It is both an exhilarating and daunting experience to be sitting here before a brand new blog that is empty and waiting to be filled with words and images.
Recently, I was reminded of an admonition given by the most faithful reader of my previous blog, a beautiful soul who has since left this world to go to God. “Please, never stop writing,” she would urge when I had been remiss in my posting. I never felt quite worthy of the honor her words implied nor was I ever sure that I could make such a promise.
I would tell her that I would write as long as God allowed – for I intuitively knew that He could withdraw the ability or inspiration at any moment and I would have no choice but to obey. To write was not simply an act of my will.
But I also know that I am lazy. I do not always make the time to listen to God, to ask Him if He might give me something to share. I become preoccupied with my job and so many other things of this world. Time passes and I do not write.
Is it His will or mine that I have followed?
That is perhaps something that I can never know with certainty – for my willfulness, my ego, slip into play so insidiously that what I imagine to be God’s will is often really just my own. At times, it seems that I can only trip along blindly, hoping to discover the Way that is simply too glorious for my tiny mind to comprehend.
From years of willfulness and blindness I have learned one thing – no, two actually. First, I am weak and sinful and therefore I cannot trust myself at all. Second, I must resolutely place all of my hope in God.*
I anticipate that I will continue to fall as I learn to do this – because that is how I am. But I also trust that, when I return with all of my heart, He will lead me with a Love that will destroy in me any desire but to follow.
And so I begin this blog, knowing only that I am weak and He is good – and that I want to lose my will in His.
Of course, I do not know how to do this. And so, asking the prayers of the saints and holy ones of God, I allow the words of St. Ignatius (Loyola) to wash through me and become the guide for my journey:
Take, Lord, and receive all my liberty,
my memory, my understanding,
and my entire will,
All I have and call my own.
You have given all to me
To you, Lord, I return it.
Everything is yours; do with it what you will.
Give me only your love and your grace,
that is enough for me.
Indeed. Everything is His. To Him be glory. Amen.
* note: see The Struggle for Virtue: Asceticism in a Modern Secular Society, by Archbishop Averky (Taushev), the challenging text where I encountered these ideas and began taking them to heart.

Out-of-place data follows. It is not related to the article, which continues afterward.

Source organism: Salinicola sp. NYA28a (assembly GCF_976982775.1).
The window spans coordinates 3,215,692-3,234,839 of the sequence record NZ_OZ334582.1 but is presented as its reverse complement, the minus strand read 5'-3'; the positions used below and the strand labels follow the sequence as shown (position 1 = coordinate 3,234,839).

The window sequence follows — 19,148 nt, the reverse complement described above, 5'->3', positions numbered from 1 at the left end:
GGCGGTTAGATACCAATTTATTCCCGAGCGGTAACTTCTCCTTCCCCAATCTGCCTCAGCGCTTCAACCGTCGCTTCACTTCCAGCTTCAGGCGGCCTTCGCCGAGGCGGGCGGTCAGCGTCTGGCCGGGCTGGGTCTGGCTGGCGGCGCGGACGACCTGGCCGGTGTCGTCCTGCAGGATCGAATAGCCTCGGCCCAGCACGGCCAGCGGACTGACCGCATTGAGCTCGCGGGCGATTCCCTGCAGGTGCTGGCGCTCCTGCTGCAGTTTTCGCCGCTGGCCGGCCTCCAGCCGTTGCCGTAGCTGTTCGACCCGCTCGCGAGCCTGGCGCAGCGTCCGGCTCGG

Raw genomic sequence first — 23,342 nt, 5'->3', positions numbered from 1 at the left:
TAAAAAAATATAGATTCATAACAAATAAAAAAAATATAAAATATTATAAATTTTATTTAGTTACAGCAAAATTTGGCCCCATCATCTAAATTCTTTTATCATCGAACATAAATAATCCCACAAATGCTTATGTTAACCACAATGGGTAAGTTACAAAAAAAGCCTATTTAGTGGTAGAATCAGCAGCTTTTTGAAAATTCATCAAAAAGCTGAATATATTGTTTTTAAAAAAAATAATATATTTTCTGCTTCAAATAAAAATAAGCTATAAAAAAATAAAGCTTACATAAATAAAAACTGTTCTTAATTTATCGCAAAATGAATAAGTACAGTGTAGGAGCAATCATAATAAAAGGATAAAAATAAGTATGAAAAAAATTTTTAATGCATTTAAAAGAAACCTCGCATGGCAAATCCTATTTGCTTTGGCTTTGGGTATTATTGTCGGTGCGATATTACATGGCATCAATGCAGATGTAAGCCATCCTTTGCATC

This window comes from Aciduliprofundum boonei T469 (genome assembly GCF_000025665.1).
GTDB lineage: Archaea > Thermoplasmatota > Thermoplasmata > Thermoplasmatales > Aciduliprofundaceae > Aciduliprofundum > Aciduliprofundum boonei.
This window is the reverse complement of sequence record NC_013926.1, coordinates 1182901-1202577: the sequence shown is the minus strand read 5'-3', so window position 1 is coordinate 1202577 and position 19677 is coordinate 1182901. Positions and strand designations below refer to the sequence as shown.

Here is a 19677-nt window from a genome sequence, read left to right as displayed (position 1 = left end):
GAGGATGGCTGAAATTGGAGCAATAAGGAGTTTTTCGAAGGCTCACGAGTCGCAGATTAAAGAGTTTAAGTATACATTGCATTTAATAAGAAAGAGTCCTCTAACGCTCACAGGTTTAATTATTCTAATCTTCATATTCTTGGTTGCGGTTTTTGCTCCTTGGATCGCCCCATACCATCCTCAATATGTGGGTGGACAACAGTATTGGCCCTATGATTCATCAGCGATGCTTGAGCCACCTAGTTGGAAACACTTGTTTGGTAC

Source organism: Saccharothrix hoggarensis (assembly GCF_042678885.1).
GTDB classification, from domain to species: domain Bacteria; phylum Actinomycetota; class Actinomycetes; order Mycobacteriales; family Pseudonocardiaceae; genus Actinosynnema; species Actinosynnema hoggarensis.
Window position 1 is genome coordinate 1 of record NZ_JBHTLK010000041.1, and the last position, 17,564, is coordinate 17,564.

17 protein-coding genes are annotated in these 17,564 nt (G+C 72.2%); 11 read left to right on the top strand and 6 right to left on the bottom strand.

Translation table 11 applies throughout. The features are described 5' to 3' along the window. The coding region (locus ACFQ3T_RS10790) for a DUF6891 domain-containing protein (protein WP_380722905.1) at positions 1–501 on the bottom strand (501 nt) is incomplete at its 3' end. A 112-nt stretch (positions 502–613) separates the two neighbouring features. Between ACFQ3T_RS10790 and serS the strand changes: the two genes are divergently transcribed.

I am so glad to see your words again, Mary.
I understand your question about whose will have you been following. That stops me in my tracks very often these days. But at least now I am reflecting on the question, whereas previously I most often omitted eve to ask something like that.. As for your writing, i’d say from the resuts that you are definitely doing God’s work in the sense that your readers–yes, I think I can speak for all of us–are nudged towards a deeper, richer, more personal contact with God;, so evidently, in the case of your blog at least, you and God are pretty close together whether you feel it or not.
It’s great that you starting something new here. I look forward to visiting regularly. I try to pray, but often forget. Tonight I’m adding your work to my list of things to be thankful for and to my requests for intervention–in this case that God keep sending you instructions and the energy to follow up on them.
Thank you for your prayers, Al. I certainly need them, for this undertaking and in all aspects of my life. Although I can never be sure that I am close to God in what I do, I can always be assured that He is close to me. My prayers go with you as well.
I’m happy to see you writing again as well. When I saw your post about the new blog come up on my feedly reader, I smiled. I may comment every so often, because I like doing that when something moves me, and several times I wished the old blog had a comment option. (Although I understand about wanting to leave something comment free, to keep it a stiller space.) I found your writing via Fr. Stephen’s blog over a year ago and have often been encouraged. Best wishes for the road ahead!
Thank you, Leah. Let us pray for each other.